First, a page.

• Regional Economic Trends
  • Climate and Natural Hazard Risk
  • Community Factors

Although regional home price outlook sometimes factors into mortgage underwriting, the long-term sustainability of an individual home price is seldom, if ever, taken into account. The future value of a secured property is arguably of greater importance to mortgage investors than its value at origination. Shouldn’t they be taking an interest in regional economic condition, exposure to climate risk, and other contributors to a property valuation’s stability?

We plan to introduce analytics across all three of these dimensions in the coming months. We are particularly excited about the approach we’re developing to analyze climate and natural hazard risk. We will kick things off, however, with basic economic factors. We are tracking the long-term sustainability of house prices through time by tracking economic fundamentals at the regional level, starting with the ratio of home prices to median household income.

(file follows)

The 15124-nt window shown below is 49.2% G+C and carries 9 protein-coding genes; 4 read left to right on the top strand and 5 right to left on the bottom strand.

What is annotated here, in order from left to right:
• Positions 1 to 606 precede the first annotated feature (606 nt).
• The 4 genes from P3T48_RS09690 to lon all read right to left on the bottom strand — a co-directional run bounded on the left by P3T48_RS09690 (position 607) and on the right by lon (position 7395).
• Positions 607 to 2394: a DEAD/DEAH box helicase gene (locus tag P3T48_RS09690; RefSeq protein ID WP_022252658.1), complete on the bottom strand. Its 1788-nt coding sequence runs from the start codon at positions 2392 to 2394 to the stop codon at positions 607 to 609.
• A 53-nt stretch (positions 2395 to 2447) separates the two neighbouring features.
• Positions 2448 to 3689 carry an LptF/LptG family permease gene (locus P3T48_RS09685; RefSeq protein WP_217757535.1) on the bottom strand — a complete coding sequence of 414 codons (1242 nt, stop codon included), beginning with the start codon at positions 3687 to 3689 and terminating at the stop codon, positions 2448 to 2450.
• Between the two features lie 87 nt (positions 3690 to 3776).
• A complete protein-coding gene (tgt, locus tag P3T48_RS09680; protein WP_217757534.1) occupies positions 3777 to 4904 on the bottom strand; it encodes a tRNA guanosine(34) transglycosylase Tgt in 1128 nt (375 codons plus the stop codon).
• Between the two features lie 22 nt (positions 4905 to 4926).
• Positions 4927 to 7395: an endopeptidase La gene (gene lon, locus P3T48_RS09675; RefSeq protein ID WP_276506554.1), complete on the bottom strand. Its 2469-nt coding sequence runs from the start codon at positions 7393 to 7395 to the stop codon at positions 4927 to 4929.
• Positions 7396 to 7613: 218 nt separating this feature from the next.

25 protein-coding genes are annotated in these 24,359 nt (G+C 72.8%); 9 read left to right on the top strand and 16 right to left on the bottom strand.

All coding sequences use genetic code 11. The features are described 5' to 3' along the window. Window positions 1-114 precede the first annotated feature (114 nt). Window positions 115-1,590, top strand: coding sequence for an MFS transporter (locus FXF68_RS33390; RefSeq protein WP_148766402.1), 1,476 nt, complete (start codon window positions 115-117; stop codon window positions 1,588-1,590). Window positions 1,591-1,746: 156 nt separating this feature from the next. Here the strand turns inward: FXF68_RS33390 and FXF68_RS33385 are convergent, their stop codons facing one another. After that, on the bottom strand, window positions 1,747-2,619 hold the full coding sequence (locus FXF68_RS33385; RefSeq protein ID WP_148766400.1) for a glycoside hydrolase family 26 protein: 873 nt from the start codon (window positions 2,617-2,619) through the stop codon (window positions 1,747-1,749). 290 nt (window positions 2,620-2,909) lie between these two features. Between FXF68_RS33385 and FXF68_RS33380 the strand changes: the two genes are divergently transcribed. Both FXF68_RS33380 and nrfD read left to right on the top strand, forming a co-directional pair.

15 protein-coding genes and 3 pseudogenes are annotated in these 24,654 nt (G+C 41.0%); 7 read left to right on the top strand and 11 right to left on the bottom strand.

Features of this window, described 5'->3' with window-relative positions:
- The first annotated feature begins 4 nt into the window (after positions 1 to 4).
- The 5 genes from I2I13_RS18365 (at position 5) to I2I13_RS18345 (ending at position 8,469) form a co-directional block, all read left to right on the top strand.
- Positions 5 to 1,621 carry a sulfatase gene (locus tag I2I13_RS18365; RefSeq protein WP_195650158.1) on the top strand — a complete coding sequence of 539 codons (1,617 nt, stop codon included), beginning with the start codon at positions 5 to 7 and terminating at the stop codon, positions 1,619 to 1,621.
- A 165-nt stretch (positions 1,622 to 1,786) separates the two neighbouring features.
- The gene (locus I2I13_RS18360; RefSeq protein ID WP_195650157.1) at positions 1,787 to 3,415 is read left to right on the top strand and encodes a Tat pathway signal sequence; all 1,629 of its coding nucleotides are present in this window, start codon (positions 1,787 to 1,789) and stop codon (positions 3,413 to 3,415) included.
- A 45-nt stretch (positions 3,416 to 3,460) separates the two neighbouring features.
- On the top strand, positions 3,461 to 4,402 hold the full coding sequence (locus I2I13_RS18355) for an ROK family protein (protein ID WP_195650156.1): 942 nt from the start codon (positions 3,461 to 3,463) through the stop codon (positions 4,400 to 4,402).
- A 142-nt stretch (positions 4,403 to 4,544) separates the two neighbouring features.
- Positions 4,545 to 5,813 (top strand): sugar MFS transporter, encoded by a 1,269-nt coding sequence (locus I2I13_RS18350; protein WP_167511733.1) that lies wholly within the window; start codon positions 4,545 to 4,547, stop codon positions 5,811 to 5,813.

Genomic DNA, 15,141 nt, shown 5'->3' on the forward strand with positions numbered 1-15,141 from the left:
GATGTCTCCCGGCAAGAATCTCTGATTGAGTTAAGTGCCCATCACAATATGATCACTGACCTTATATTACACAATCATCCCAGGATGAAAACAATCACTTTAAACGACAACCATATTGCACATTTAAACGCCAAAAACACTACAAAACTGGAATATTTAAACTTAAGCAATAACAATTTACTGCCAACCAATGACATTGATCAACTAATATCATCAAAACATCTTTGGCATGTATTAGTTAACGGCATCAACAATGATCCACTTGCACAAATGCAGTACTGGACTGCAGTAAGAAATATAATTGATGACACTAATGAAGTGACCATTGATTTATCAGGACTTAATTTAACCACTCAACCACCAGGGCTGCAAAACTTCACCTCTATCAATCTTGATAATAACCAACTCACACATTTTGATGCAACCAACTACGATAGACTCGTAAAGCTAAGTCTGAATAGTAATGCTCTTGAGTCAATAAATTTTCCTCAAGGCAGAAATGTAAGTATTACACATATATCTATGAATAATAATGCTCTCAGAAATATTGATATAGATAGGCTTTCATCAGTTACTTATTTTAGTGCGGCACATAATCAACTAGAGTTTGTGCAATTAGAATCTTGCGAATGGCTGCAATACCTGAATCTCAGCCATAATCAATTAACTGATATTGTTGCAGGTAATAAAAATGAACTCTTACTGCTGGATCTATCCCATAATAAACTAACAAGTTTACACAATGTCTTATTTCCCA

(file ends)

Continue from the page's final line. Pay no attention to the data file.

Economic Factors

Housing is hot. Home prices jumped 12.7% nationally in 2020, according to FHFA’s house price index[1]. Few economists are worried about a new housing bubble, and most attribute this rise to supply and demand dynamics. Housing supply is low and rising housing demand is a function of demography –millennials are hitting 40 and want a home of their own.